Introducing Movement Director Sara Green

We have officially entered the last week of our Kickstarter Campaign! As part of our daily countdown, we intend to bring you exciting updates from the team…

First up: We catch up with mover and shaker Sara Green, who is currently in rehearsals for Anita and Me at Birmingham Repertory Theatre.


Why movement?
Any opportunity to crack out a box step and I’m there. In reality there’s two metal rods holding my spine in place and they -apart from ending my ballet career at the delicate age of 14- remind me daily of how wonderfully complex and able the human body is as well as it’s ultimate fragility. Dealing with a restricted body forces me to analyse physical expression to a level far beyond technical training and led to a postgraduate return to Laban. Now I’m continually finding new avenues in which movement can be a strong, insightful and instructive influence, from working with fashion designers and film makers to neuroscientists and Bhangra dancers.

Do you have a piece of theatre that you’ve seen that has stayed with you more than any other?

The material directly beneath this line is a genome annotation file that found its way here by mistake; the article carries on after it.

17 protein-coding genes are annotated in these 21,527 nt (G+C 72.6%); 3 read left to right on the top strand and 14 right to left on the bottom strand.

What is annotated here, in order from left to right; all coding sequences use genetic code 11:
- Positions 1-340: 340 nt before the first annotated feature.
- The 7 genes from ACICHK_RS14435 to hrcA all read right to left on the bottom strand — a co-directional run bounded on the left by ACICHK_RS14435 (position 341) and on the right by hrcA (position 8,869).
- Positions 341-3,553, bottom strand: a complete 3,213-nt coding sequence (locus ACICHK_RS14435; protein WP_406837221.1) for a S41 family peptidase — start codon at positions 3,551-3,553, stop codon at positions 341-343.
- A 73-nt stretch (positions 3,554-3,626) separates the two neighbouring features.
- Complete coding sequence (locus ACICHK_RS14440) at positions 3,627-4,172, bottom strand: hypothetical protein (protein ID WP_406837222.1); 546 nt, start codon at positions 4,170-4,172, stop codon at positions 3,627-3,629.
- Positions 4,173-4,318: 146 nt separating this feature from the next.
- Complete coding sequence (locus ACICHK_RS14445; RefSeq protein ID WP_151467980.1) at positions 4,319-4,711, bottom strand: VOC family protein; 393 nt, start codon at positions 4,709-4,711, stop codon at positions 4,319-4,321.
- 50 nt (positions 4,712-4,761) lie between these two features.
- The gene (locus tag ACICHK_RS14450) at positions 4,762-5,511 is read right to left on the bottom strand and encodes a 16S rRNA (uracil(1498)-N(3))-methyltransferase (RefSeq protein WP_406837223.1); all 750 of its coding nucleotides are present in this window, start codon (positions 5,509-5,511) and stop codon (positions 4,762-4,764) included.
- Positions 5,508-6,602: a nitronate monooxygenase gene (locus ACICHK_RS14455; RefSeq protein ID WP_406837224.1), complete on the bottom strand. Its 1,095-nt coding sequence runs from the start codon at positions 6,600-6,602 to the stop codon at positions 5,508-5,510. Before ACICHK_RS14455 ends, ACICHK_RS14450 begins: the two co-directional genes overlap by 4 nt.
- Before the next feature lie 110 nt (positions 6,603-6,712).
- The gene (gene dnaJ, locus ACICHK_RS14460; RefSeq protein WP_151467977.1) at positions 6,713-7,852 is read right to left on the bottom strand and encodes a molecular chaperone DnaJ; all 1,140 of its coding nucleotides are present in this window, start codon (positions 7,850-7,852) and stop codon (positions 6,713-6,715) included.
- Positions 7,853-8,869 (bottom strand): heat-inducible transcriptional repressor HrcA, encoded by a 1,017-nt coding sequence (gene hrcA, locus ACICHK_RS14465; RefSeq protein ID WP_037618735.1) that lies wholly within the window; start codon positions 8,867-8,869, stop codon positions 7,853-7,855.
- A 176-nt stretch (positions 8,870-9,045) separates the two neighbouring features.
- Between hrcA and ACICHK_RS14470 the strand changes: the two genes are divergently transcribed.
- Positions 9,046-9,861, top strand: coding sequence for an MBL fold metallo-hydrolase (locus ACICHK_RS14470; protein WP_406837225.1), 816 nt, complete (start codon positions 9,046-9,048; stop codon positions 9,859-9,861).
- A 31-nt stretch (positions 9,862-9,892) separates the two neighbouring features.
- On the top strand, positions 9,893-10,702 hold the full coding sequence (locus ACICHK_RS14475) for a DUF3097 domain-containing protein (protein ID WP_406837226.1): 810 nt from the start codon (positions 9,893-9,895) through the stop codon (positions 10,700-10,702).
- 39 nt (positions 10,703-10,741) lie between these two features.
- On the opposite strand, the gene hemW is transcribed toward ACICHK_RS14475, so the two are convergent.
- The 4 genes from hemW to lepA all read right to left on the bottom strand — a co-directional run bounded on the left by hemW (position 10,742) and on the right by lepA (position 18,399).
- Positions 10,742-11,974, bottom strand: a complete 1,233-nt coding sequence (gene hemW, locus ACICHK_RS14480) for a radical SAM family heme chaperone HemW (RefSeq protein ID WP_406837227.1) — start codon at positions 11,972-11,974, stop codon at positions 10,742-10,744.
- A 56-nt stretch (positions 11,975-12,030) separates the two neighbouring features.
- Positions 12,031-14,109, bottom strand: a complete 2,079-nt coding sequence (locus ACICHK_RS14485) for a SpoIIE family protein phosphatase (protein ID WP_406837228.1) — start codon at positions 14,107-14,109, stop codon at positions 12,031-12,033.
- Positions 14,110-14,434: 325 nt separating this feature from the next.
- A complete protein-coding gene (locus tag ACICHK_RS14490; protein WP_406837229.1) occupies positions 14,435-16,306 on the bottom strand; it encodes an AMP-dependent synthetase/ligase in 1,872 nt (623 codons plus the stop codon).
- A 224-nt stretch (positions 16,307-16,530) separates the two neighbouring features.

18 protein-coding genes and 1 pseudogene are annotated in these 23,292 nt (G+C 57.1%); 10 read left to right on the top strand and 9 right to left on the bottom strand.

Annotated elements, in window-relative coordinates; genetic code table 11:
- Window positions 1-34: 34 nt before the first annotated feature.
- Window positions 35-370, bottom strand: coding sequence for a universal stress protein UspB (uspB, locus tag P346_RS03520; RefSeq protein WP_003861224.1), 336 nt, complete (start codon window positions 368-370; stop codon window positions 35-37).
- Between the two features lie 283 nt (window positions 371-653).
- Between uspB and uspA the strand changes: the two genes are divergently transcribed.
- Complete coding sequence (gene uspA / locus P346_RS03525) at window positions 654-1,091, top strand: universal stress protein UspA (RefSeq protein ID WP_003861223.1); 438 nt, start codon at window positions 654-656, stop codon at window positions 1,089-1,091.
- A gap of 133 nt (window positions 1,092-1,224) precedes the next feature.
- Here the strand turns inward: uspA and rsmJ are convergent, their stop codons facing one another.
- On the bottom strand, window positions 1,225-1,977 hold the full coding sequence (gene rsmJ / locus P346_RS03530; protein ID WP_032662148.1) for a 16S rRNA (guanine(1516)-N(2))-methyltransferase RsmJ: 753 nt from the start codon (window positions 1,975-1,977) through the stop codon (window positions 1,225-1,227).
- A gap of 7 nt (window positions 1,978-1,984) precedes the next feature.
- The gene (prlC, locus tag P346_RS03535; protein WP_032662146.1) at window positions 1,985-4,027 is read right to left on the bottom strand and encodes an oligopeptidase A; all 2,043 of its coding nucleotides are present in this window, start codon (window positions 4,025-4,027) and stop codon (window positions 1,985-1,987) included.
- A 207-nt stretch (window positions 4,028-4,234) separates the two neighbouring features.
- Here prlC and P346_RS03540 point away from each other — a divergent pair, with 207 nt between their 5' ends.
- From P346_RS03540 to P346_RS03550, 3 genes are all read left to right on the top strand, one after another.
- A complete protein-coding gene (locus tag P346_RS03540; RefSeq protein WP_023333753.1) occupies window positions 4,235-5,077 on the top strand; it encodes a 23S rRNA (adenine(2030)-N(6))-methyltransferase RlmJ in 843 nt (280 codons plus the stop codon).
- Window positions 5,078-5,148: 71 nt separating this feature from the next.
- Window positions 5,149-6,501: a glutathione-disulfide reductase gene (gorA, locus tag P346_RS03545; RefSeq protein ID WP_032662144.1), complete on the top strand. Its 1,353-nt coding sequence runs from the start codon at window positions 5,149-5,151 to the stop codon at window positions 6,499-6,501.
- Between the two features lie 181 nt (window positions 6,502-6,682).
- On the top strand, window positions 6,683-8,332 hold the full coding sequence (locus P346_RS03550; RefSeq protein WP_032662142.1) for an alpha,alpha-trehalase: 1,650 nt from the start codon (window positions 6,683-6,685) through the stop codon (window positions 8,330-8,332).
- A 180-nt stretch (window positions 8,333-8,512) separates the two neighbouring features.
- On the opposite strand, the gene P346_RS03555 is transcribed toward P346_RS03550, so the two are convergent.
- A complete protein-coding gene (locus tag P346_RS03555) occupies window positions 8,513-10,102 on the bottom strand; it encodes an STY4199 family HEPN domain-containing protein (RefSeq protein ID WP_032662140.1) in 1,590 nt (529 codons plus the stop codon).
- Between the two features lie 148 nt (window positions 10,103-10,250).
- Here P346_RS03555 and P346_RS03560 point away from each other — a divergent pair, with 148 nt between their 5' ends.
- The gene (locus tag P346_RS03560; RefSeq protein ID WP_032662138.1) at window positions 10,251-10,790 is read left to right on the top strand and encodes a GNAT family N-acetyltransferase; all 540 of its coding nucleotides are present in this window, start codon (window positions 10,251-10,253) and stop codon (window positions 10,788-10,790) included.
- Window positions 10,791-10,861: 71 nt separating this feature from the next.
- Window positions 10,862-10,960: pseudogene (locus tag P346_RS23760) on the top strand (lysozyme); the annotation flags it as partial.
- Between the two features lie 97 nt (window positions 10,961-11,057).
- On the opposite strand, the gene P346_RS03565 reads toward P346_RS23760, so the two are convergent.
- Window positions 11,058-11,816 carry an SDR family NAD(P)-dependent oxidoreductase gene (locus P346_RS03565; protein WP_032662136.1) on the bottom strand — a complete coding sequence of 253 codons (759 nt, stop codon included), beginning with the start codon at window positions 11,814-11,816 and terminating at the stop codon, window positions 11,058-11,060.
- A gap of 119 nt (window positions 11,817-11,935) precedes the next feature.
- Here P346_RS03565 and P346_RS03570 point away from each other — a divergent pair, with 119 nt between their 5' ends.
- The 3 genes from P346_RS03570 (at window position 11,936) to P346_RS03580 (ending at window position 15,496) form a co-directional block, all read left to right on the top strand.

Six Women Standing In Front of a White Wall from Australian company Motherboard. I saw it almost 8 years ago at the Fringe, it did incredible things to the audience.

Which choreographer inspires you the most or influences your practice?
Charmatz, for his approach to and consideration of performance. I was lucky enough to help him prepare for his Tate Modern take over earlier this year and am now an avid preacher of his gospel.

What do you see as being the difference between movement, dance, and theatre?
Movement is a basic human requirement, dance and theatre are forms of expression, speaking in a spectrum of storytelling and aesthetics. It’s impossible to compare the three.

What’s been your favourite place to visit in the world and why?
A place in the Alps. I can’t be specific – I love it because it’s completely removed from everything.

What country is number one on your list to go to that you haven’t been to before?
Japan, one of the few countries I still think of as mysterious. But also because I’d like to learn at least one of the martial arts. I’m pretty sure they’re one of the key originators of performed movement.

What does Empty Deck mean to you?
An opportunity to work with a blank page and an abstraction. A wild ideas forum.

Find out more about Sara, her work, and her nearly 10-year collaboration with Director Kay Michael here